Blog: Kubernetes 1.24: Volume Populators Graduate to Beta

Author: Ben Swartzlander (NetApp) The volume populators feature is now two releases old and entering beta! The AnyVolumeDataSouce feature gate defaults to enabled in Kubernetes v1.24, which means that users can specify any custom resource as the data source of a PVC. An earlier blog article detailed how the volume populators feature works. In short, Read more about Blog: Kubernetes 1.24: Volume Populators Graduate to Beta[…]

Blog: Kubernetes 1.24: gRPC container probes in beta

Author: Sergey Kanzhelev (Google) With Kubernetes 1.24 the gRPC probes functionality entered beta and is available by default. Now you can configure startup, liveness, and readiness probes for your gRPC app without exposing any HTTP endpoint, nor do you need an executable. Kubernetes can natively connect to your your workload via gRPC and query its Read more about Blog: Kubernetes 1.24: gRPC container probes in beta[…]

Blog: Storage Capacity Tracking reaches GA in Kubernetes 1.24

Authors: Patrick Ohly (Intel) The v1.24 release of Kubernetes brings storage capacity tracking as a generally available feature. Problems we have solved As explained in more detail in the previous blog post about this feature, storage capacity tracking allows a CSI driver to publish information about remaining capacity. The kube-scheduler then uses that information to Read more about Blog: Storage Capacity Tracking reaches GA in Kubernetes 1.24[…]

Blog: Kubernetes 1.24: Volume Expansion Now A Stable Feature

Author: Hemant Kumar (Red Hat) Volume expansion was introduced as a alpha feature in Kubernetes 1.8 and it went beta in 1.11 and with Kubernetes 1.24 we are excited to announce general availability(GA) of volume expansion. This feature allows Kubernetes users to simply edit their PersistentVolumeClaim objects and specify new size in PVC Spec and Read more about Blog: Kubernetes 1.24: Volume Expansion Now A Stable Feature[…]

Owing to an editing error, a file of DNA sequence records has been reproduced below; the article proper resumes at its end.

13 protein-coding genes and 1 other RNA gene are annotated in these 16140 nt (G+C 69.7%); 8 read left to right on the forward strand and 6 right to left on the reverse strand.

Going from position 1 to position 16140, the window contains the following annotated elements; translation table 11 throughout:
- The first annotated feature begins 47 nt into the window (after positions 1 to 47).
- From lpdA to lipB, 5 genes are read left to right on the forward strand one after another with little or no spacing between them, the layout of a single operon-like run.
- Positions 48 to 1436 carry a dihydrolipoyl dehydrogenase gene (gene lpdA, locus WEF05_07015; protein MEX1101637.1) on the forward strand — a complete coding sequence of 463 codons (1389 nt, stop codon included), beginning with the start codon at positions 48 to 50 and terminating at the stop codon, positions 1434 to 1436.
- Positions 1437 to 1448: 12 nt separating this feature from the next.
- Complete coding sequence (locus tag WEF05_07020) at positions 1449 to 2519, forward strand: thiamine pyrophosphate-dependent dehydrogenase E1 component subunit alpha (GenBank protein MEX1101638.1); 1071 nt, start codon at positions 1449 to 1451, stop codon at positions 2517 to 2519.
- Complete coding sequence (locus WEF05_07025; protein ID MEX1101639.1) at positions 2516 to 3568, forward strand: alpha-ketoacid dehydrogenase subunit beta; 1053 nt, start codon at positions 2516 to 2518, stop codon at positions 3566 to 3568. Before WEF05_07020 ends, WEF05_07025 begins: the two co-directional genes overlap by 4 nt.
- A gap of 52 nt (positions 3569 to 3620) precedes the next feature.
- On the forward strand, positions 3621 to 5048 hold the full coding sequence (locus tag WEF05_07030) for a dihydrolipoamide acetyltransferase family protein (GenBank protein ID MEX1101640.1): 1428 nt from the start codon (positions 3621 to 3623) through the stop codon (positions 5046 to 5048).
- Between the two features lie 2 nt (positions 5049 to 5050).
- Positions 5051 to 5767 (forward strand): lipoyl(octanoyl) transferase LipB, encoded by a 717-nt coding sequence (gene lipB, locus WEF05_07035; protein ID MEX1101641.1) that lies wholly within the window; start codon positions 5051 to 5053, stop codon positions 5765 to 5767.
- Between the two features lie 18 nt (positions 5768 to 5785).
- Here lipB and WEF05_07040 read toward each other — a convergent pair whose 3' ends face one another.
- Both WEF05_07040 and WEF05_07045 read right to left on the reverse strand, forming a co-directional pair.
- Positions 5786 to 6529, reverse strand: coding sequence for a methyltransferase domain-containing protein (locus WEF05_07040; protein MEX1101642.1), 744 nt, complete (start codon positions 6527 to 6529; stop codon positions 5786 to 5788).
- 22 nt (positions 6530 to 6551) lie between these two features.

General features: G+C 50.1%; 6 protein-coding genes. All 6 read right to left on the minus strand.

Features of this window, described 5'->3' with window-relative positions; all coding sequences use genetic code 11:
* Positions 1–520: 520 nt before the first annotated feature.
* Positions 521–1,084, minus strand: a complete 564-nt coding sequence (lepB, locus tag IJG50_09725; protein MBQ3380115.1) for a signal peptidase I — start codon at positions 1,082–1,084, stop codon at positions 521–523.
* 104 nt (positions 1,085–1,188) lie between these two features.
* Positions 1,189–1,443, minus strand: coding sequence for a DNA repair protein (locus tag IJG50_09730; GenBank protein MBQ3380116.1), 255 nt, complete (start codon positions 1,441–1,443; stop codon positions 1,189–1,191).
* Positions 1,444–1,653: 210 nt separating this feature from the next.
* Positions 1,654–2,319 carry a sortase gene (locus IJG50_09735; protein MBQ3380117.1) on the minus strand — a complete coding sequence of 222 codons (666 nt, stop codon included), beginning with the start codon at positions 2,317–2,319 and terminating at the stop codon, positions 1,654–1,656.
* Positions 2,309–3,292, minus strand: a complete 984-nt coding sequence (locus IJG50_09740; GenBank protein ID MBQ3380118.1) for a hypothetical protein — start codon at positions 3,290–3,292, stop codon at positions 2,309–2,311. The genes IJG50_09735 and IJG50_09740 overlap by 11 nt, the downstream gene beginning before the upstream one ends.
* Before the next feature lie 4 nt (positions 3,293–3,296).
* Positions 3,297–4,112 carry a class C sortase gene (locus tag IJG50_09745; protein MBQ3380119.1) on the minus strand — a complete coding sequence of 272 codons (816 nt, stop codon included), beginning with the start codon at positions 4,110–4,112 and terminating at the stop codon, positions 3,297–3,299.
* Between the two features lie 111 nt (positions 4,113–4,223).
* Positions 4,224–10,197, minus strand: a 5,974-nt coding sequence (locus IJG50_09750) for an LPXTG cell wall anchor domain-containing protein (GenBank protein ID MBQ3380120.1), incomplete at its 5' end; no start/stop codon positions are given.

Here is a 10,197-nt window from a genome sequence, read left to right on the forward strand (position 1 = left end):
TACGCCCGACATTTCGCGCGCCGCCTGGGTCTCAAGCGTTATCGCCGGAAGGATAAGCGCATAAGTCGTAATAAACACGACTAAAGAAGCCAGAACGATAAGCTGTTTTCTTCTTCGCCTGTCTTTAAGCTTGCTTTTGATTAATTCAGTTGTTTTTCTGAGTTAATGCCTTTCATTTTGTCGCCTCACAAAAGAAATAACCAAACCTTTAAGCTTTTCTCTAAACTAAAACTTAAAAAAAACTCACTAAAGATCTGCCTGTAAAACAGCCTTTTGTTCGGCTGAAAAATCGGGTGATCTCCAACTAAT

Blog: Dockershim: The Historical Context

Author: Kat Cosgrove Dockershim has been removed as of Kubernetes v1.24, and this is a positive move for the project. However, context is important for fully understanding something, be it socially or in software development, and this deserves a more in-depth review. Alongside the dockershim removal in Kubernetes v1.24, we’ve seen some confusion (sometimes at Read more about Blog: Dockershim: The Historical Context[…]

Blog: Increasing the security bar in Ingress-NGINX v1.2.0

Authors: Ricardo Katz (VMware), James Strong (Chainguard) The Ingress may be one of the most targeted components of Kubernetes. An Ingress typically defines an HTTP reverse proxy, exposed to the Internet, containing multiple websites, and with some privileged access to Kubernetes API (such as to read Secrets relating to TLS certificates and their private keys). Read more about Blog: Increasing the security bar in Ingress-NGINX v1.2.0[…]

Blog: Frontiers, fsGroups and frogs: the Kubernetes 1.23 release interview

Author: Craig Box (Google) One of the highlights of hosting the weekly Kubernetes Podcast from Google is talking to the release managers for each new Kubernetes version. The release team is constantly refreshing. Many working their way from small documentation fixes, step up to shadow roles, and then eventually lead a release. As we prepare Read more about Blog: Frontiers, fsGroups and frogs: the Kubernetes 1.23 release interview[…]

Blog: Kubernetes Removals and Deprecations In 1.24

Author: Mickey Boxell (Oracle) As Kubernetes evolves, features and APIs are regularly revisited and removed. New features may offer an alternative or improved approach to solving existing problems, motivating the team to remove the old approach. Old APIs are first deprecated and then removed according to the Kubernetes Deprecation Policy. We want to make sure Read more about Blog: Kubernetes Removals and Deprecations In 1.24[…]

Blog: Is Your Cluster Ready for v1.24?

Author: Kat Cosgrove Way back in December of 2020, Kubernetes announced the deprecation of Dockershim. In Kubernetes, dockershim is a software shim that allows you to use the entire Docker engine as your container runtime within Kubernetes. In the upcoming v1.24 release, we are removing Dockershim – the delay between deprecation and removal in line Read more about Blog: Is Your Cluster Ready for v1.24?[…]